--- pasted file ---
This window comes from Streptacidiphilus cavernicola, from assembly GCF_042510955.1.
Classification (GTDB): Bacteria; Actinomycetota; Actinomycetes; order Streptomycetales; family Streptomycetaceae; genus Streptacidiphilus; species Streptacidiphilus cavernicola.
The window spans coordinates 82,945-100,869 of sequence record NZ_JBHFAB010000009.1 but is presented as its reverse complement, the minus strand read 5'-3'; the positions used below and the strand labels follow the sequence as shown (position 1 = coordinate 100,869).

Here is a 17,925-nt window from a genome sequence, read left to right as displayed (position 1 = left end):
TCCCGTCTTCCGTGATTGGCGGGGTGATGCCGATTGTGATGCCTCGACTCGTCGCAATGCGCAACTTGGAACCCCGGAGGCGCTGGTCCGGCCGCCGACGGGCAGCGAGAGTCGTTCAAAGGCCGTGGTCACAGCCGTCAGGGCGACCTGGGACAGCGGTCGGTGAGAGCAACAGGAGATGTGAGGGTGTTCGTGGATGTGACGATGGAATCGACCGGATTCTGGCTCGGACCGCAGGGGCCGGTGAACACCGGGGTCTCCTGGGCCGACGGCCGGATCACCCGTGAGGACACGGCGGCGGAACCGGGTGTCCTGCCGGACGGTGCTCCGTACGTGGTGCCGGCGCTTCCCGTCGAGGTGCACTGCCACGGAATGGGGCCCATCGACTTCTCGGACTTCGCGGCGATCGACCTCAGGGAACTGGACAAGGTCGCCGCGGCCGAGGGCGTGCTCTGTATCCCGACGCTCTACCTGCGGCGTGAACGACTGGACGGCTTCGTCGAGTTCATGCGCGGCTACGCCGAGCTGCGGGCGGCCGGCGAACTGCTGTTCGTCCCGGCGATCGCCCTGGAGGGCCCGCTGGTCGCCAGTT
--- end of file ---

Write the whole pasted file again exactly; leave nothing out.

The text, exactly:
This window comes from Streptacidiphilus cavernicola, from assembly GCF_042510955.1.
Classification (GTDB): Bacteria; Actinomycetota; Actinomycetes; order Streptomycetales; family Streptomycetaceae; genus Streptacidiphilus; species Streptacidiphilus cavernicola.
The window spans coordinates 82,945-100,869 of sequence record NZ_JBHFAB010000009.1 but is presented as its reverse complement, the minus strand read 5'-3'; the positions used below and the strand labels follow the sequence as shown (position 1 = coordinate 100,869).

Here is a 17,925-nt window from a genome sequence, read left to right as displayed (position 1 = left end):
TCCCGTCTTCCGTGATTGGCGGGGTGATGCCGATTGTGATGCCTCGACTCGTCGCAATGCGCAACTTGGAACCCCGGAGGCGCTGGTCCGGCCGCCGACGGGCAGCGAGAGTCGTTCAAAGGCCGTGGTCACAGCCGTCAGGGCGACCTGGGACAGCGGTCGGTGAGAGCAACAGGAGATGTGAGGGTGTTCGTGGATGTGACGATGGAATCGACCGGATTCTGGCTCGGACCGCAGGGGCCGGTGAACACCGGGGTCTCCTGGGCCGACGGCCGGATCACCCGTGAGGACACGGCGGCGGAACCGGGTGTCCTGCCGGACGGTGCTCCGTACGTGGTGCCGGCGCTTCCCGTCGAGGTGCACTGCCACGGAATGGGGCCCATCGACTTCTCGGACTTCGCGGCGATCGACCTCAGGGAACTGGACAAGGTCGCCGCGGCCGAGGGCGTGCTCTGTATCCCGACGCTCTACCTGCGGCGTGAACGACTGGACGGCTTCGTCGAGTTCATGCGCGGCTACGCCGAGCTGCGGGCGGCCGGCGAACTGCTGTTCGTCCCGGCGATCGCCCTGGAGGGCCCGCTGGTCGCCAGTT